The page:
A Look at Rivelin’s Impressive Metal Post Processor

By on November 28th, 2022 in Hardware, news

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Metal 3D print post processing by Rivelin Robotics [Source: Fabbaloo]

Rivelin Robotics showed their amazing metal 3D print post processing station to us last week.

Rivelin Robotics only recently revealed their project, and it is perhaps a unique approach. It’s also one that’s desperately needed in the metal 3D print industry.

The problem they are solving is the issue of metal post processing. When a metal 3D print completes, we have a print solidly fused to the metal build plate, along with support structures and rough surfaces that need smoothing.

Those problems are easily dealt with: just pick up some cutting and smoothing tools and go to work. This is how most metal 3D prints are post processed today: manually.

But that’s not going to cut it as manufacturers increasingly turn to additive approaches for making larger quantities of metal parts. The problem is that as part volumes soar, so does the need for skilled manual workers to post process those parts.

In addition, manual post processing is also a less consistent approach, since individual workers may perform the finishing in slightly different fashions. These variations could be unacceptable for some applications.

The best idea is to automate the entire post processing step so that it can become consistent and reliable. That’s what Rivelin Robotics is doing with their NetShape Robots.

The process by which this works is quite incredible. The robot first does a 3D scan of the part that’s been placed in the chamber, which can then be “snapped” to the corresponding CAD model. This enables the machine to understand the orientation of the print.

Rivelin Robotics uses a structured light 3D scanner [Source: Fabbaloo]

The scanner used by NetShape Robots is a structured light device, and its data can be used to also detect deformations. The software can also automatically stitch scans from large parts together.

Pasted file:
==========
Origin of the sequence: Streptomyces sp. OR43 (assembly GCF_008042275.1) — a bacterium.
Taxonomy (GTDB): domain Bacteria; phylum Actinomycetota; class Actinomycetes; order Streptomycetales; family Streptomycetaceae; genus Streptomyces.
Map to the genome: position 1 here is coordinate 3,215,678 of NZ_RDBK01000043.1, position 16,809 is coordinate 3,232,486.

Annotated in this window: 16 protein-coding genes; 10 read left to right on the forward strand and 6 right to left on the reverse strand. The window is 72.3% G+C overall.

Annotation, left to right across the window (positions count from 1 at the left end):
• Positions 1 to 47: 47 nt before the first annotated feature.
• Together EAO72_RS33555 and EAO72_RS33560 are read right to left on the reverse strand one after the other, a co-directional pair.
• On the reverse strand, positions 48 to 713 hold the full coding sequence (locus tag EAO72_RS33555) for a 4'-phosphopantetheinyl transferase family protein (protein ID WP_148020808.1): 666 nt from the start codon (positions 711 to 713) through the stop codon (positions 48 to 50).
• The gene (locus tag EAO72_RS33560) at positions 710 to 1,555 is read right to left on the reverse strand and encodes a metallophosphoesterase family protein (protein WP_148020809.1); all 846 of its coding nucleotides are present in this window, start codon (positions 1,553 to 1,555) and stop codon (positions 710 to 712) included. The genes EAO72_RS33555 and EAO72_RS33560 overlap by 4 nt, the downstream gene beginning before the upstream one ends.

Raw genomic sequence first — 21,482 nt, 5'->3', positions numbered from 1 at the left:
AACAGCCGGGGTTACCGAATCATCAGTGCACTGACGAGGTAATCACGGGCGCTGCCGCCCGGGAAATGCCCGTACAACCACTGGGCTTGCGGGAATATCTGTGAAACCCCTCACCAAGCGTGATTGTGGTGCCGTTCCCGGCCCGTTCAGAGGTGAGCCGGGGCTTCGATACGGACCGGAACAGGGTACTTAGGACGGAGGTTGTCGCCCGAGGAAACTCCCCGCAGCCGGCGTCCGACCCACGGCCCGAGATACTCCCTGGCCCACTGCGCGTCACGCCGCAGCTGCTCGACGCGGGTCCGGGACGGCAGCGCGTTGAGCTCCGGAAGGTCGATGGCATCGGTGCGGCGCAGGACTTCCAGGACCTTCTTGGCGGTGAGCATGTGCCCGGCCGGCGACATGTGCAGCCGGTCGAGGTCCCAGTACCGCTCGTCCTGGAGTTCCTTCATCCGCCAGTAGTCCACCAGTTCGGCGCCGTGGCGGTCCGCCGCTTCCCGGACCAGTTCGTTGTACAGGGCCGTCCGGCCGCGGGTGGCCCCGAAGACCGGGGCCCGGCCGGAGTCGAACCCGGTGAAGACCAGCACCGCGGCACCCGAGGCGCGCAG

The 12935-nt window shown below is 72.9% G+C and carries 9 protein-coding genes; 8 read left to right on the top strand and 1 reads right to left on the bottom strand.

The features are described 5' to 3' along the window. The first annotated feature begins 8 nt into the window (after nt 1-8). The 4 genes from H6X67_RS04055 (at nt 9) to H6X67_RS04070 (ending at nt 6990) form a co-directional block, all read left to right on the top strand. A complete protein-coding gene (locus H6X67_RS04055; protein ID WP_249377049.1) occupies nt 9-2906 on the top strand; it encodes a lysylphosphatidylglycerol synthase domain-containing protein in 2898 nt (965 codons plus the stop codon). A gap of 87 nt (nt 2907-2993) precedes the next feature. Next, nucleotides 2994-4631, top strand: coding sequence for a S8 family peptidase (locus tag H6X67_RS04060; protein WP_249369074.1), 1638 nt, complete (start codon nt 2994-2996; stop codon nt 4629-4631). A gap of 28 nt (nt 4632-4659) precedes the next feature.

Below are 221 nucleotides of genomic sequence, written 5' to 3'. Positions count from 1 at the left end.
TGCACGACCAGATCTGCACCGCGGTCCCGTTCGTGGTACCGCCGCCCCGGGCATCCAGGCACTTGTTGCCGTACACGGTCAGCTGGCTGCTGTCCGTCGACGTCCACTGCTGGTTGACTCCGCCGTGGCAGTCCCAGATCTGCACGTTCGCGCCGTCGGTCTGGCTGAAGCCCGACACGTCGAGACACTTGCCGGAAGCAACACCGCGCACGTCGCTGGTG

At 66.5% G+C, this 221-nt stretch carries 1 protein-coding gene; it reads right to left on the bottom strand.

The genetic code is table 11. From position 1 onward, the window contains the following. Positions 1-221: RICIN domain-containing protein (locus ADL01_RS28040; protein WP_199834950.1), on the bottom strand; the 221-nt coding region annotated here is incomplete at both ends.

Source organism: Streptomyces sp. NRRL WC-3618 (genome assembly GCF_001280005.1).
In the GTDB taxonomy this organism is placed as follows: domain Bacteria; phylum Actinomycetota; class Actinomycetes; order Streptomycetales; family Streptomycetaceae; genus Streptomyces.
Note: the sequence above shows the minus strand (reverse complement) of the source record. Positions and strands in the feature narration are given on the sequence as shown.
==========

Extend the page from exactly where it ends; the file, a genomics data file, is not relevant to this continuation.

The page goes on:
The support material is identified, and then the robot is able to remove them without damaging the part. Throughout the process, the machine continually updates its surface map of the part in progress.

Rivelin Robotics can use a variety of swappable finishing tools [Source: Fabbaloo]

The machine is also capable of swapping tools. There are several that can be used, including cutting and grinding tools. It’s likely possible even more tools could be added in the future.

The secret to this system is in the software. Robots and grinding tools are well understood technologies, but here the NetShape software is used to control the equipment with arbitrarily complex metal 3D prints.

Post processing may sound straightforward, but it turns out there are plenty of complexities to handle. The system must handle deformations, errors, areas requiring “extra” material, and so on. This results in the operator preparing a “recipe” for a given job that’s based on a default configuration.

It also turns out that data from successful jobs is collected and analyzed by Rivelin Robotics’ AI to refine recipes for future use.

The NS-1 metal post processing system [Source: Rivelin Robotics]

The company offers this technology in a variety of packages, ranging from the “prototype-level” NS-0, all the way up to the massive NS-1, which is billed as “factory production”. This version can apparently handle parts weighing up to 1500kg.

The NS-2 metal post processing system [Source: Rivelin Robotics]

There’s also a shipping container version, the NS-2, which offers “in-field production”, likely for military use.

Rivelin Robotics has taken on a big challenge here, as there doesn’t seem to be other solutions with this much automation for post processing metal 3D prints. If they succeed, it is possible they could sell an enormous number of these devices, basically matching the sales of metal 3D printers: if you print, you must post process.

Via Rivelin Robotics

By Kerry Stevenson

Kerry Stevenson, aka "General Fabb" has written over 8,000 stories on 3D printing at Fabbaloo since he launched the venture in 2007, with an intention to promote and grow the incredible technology of 3D printing across the world. So far, it seems to be working!

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